Review by: Dave Wain
Stars: Aidan Bristow, Johnny Young, Michael Madsen, Kyle Lardner, Lisa Cullen
Written by: Shan Serafin
UK Certification: 15
UK RRP: £12.99
UK DVD Region: 2
Runtime: 94 minutes
Directed by: Shan Serafin
UK Release Date: 19th May 2014
Distributor: Point Blank
I used to play a “who’s buying the next round” game called The Michael Madsen. It would typically involve a few friends out for a number of beers, then whenever there was query over who was going to get the next round in we’d do this thing where everyone had to guess how many projects MM had in development over at IMDb. This typically could range from 10 to 40, and the person furthest away would have to stump up their cash. Oh yes – we knew how to have fun! Its 16 (currently) if you’re interested, besides it’s been replaced now by The Eric Roberts (currently 72 – yep, I’m serious).
Anyway, that moment of dull reminiscing came about purely as I haven’t seen the big guy in a movie for quite some time. Here he is in this independent horror movie from first time director Shan Serafin which opens in Japan during a brief post-credits sequence on Mount Fuji as we witness Ariana (Lardner) an American cover girl committing suicide in the ‘infamous’ suicide forest.
Much of the narrative takes place in Japan following a mysterious acid attack on a model by the name of Nichole (Stella March). As she was home alone with her new boyfriend Jason (who happens to be Ariana’s ex-boyfriend), Tokyo PD focus the majority of the investigation on him as it seems largely impossible for any other person to have committed those actions. Jason, who is a photographer is eventually freed and heads back to where the other models in the company are waiting to undertake a shoot, but following the mysterious events he wants to investigate for himself just exactly what might have happened last night in his apartment.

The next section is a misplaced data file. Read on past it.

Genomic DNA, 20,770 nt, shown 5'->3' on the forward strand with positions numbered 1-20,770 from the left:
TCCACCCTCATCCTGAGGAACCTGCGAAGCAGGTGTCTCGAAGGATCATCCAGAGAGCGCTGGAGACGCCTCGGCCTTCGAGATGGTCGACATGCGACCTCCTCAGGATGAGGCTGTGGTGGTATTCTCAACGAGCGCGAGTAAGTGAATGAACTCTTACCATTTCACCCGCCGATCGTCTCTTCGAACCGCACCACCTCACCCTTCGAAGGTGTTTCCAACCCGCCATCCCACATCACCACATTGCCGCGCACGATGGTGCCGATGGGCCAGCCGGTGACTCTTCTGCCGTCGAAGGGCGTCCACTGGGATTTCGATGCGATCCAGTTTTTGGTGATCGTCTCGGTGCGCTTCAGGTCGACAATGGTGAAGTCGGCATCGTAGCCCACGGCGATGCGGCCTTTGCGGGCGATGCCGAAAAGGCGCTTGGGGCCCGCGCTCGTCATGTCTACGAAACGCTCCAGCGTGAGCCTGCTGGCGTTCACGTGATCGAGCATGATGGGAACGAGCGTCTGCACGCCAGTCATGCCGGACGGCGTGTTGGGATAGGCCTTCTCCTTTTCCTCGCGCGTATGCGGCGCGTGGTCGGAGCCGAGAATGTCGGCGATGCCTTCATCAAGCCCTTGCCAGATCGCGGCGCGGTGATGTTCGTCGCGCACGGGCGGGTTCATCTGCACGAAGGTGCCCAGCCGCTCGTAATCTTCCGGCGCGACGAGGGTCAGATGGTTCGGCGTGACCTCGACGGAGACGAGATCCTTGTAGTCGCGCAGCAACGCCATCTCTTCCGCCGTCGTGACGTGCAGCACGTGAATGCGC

Jason continues to do some digging, but the further he delves the more strange events begin to take place such as pictures flying off the wall and such like. For Nichole however, her return from the hospital is greeted with more worrying scenarios such as threatening messages scrawled in lipstick on the wall of the bathroom. Most concerning of all though is the fact that there seems to be a growing feeling that Ariana is behind all of this… albeit in some supernatural form.
Guys… guys… guys – why are we now putting quotes from IMDb users on the cover sleeve? Not critics, not the assembled film press, just random keyboard warriors who log in to IMDb. The maddening thing is that all these quotes all come from people who have only ever submitted one review… FOR THIS FILM!
Anyway, I have to admit that this a movie in which the cover art is sadly the best thing about it. There was initially an interesting premise, but with Ariana committing suicide in the first scene of the movie, it took away a lot of the depth from the character and expunged any sympathy. Apart from gleaning that she was a somewhat obsessive girlfriend, I do feel that her suicide is too soon in the narrative and the script could have done with more background into her relationship with Jason and her ups and downs within the modelling agency. I understand that hidden beneath the storyline is a damning indictment of the modelling industry just itching to get out, but sadly it never quite does instead remaining trapped in a b-grade horror with poor characterisation which moves at a laborious pace.
2 out of 10